Alcohol abuse occurs when a person engages in excessive drinking that results in health or social problems. Alcohol may continue to be abused despite serious adverse health, personal, work-related and financial consequences. Alcohol abusers, however, may not fully lose control over the use of alcohol and progress to alcoholism. A person afflicted with alcohol dependence may experience alcohol withdrawal with symptoms such as anxiety attacks, confusion, insomnia, sweating, increased pulse rate and temperature, tremors or severe depression.
Most experts believe that it is possible to have a problem with alcohol, but not display all the characteristics of alcoholism. For instance, alcohol abuse does not necessarily involve alcohol dependence, which is the need for repeated doses of alcohol to maintain a certain feeling of well-being.
Most experts believe that steady drinking over time may produce a physical dependence on alcohol. Drinking over 15 drinks a week for men or 12 drinks a week for women increases the risk of developing dependence on alcohol. However, drinking by itself is just one of the risk factors that contribute to alcoholism.
Alcoholism is a chronic, often progressive disease that is a result of uncontrollable alcohol dependence. It is thought to develop as a result of a combination of individual genetic, psychological and social factors. Other risk factors may include:
- Age: People who begin drinking at an early age (by age 16 or earlier) are at a higher risk of becoming an alcoholic.
- Genetics: Genetic makeup may cause imbalances in one or more of several brain chemicals and increase risk of alcohol dependency.
- Gender: Men are more likely to become alcoholics or abuse alcohol.
- Family history: The risk of alcoholism is higher for people who had a parent or parents who abused alcohol.
- Emotional disorders: Those with severe depression or anxiety may have a greater risk of abusing alcohol. Adults with attention-deficit hyperactivity disorder may also be more likely to become dependent on alcohol.
You should read product labels, and discuss all therapies with a qualified healthcare provider. Natural Standard information does not constitute medical advice, diagnosis, or treatment.Alcohol abuse occurs when a person engages in excessive drinking that results in health or social problems. Alcohol may continue to be abused despite serious adverse health, personal, work-related and financial consequences. Alcohol abusers,... More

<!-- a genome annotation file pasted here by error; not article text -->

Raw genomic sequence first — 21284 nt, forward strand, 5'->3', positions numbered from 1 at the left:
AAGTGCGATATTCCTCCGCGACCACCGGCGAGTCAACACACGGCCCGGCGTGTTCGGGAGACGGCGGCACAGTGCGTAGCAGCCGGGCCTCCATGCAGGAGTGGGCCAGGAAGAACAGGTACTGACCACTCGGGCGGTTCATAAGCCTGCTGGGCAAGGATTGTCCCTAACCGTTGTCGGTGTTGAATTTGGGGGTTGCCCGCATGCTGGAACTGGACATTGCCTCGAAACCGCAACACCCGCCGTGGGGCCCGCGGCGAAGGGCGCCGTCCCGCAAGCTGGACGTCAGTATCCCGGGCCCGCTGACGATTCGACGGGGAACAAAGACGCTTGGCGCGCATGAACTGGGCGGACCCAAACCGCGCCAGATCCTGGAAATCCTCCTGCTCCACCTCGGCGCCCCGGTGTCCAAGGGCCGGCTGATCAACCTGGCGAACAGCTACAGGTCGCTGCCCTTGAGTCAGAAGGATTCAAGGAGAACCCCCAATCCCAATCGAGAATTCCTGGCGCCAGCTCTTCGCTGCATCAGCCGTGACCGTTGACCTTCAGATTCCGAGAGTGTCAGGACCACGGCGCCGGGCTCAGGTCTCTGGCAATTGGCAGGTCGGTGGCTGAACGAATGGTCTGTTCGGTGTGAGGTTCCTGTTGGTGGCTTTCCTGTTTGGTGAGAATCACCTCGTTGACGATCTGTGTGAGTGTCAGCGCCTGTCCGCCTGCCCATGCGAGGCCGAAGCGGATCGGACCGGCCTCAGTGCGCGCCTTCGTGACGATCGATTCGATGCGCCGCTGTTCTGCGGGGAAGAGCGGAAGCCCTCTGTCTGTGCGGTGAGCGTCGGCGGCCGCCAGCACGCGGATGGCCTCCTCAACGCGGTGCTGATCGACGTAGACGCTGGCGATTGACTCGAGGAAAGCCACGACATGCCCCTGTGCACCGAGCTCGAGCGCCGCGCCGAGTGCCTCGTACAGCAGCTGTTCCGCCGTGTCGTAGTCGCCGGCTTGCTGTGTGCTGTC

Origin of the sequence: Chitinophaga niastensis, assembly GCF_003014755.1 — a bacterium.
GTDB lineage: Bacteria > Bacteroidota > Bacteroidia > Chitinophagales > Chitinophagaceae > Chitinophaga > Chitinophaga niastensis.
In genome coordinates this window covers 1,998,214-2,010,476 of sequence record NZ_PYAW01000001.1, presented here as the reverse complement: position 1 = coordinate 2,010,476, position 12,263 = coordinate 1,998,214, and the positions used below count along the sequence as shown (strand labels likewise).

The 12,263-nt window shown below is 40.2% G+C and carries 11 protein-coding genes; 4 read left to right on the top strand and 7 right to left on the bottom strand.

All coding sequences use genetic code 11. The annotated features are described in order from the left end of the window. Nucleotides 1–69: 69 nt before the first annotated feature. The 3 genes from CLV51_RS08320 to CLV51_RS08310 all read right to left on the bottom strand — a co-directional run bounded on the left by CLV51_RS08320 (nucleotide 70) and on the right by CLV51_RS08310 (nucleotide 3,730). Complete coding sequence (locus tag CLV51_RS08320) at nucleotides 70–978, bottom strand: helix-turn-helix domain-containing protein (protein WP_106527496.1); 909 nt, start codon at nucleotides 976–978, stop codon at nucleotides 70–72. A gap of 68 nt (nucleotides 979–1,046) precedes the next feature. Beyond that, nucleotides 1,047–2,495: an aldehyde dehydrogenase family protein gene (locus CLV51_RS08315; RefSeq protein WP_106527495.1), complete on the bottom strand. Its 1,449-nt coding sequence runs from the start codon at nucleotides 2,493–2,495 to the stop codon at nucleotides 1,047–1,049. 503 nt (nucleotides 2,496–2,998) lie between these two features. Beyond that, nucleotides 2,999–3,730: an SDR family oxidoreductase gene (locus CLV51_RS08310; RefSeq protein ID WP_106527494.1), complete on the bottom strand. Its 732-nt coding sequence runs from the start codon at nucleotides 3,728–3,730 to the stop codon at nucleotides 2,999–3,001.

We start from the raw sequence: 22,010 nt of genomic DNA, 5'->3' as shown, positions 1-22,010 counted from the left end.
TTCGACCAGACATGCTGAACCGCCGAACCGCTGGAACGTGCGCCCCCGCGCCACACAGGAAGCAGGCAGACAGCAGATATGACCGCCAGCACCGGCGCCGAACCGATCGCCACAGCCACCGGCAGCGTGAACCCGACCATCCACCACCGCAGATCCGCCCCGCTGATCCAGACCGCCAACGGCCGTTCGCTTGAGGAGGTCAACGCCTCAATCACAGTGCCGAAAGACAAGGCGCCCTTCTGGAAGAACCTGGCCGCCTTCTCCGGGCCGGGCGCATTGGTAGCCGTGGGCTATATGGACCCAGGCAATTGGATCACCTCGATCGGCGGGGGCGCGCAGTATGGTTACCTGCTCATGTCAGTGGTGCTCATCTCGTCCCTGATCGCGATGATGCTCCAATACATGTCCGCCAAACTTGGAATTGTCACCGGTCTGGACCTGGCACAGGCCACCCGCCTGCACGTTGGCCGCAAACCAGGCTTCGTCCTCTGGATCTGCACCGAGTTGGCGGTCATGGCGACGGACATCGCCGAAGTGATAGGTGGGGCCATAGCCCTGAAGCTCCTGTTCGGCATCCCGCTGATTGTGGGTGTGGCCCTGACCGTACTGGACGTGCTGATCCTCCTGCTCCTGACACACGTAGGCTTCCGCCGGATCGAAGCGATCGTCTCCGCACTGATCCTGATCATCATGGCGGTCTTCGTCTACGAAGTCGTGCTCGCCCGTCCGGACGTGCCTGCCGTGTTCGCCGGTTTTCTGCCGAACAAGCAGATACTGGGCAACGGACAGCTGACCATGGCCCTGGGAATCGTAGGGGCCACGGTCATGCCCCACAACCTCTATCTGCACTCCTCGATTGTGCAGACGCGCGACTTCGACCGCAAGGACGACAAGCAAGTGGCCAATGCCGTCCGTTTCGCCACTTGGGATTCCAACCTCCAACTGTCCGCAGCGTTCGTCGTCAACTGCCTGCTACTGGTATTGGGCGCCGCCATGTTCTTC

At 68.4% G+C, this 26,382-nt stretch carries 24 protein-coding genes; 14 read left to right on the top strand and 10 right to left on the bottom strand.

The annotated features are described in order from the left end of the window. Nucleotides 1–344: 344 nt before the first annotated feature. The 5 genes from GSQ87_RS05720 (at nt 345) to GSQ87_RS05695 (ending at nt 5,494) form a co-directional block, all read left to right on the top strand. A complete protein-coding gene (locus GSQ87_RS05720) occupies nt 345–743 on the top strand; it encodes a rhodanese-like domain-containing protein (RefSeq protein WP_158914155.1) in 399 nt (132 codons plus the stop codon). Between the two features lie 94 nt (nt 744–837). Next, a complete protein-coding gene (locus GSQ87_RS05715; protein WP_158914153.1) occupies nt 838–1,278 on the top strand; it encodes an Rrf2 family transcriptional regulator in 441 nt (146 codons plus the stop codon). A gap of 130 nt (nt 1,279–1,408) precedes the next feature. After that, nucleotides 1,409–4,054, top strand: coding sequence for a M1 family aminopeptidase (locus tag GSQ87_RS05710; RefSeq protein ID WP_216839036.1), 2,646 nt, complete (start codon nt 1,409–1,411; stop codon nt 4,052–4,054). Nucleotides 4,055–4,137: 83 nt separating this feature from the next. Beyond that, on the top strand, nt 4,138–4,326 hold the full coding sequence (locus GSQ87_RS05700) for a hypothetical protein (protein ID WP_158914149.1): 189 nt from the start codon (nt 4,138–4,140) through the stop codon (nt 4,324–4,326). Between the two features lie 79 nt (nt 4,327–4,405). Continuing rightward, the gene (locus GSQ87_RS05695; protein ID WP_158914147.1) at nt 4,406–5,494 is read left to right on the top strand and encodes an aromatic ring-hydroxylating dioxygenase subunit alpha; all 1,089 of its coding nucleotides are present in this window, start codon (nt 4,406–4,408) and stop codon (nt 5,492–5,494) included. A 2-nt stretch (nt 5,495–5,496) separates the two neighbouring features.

With alcohol abuse, a person continues to drink even though it causes significant problems in his or her life. Alcohol abuse is characterized by a pattern of continuous and heavy alcohol use, becoming intoxicated on weekends or having drinking binges in between periods of not drinking.
Signs of alcohol abuse include having problems at home (such as arguments about drinking), at work (such as absences or decreased work performance) or with the law (such as arrests for driving under the influence of alcohol). Over time, health problems such as high blood pressure, liver problems or digestive problems usually develop.
Health professionals make a clinical distinction between people who have problem drinking (alcohol abuse) and people who are addicted to alcohol (alcohol dependence). Unlike in alcohol dependence, alcohol abuse does not usually involve withdrawal symptoms, an increased tolerance of alcohol or a compulsion to use alcohol. But, alcohol abuse can develop into alcohol dependence.
The causes of alcohol abuse and dependence involve genetic, physical, social and emotional factors.
The best treatment for alcohol abuse is to stop drinking. Education and support can be provided by many sources, including a counselor, health professional or a support organization, such as Alcoholics Anonymous.With alcohol abuse, a person continues to drink even though it causes significant problems in his or her life. Alcohol abuse is characterized by a pattern of continuous and heavy alcohol use, becoming intoxicated on weekends or having drinking... More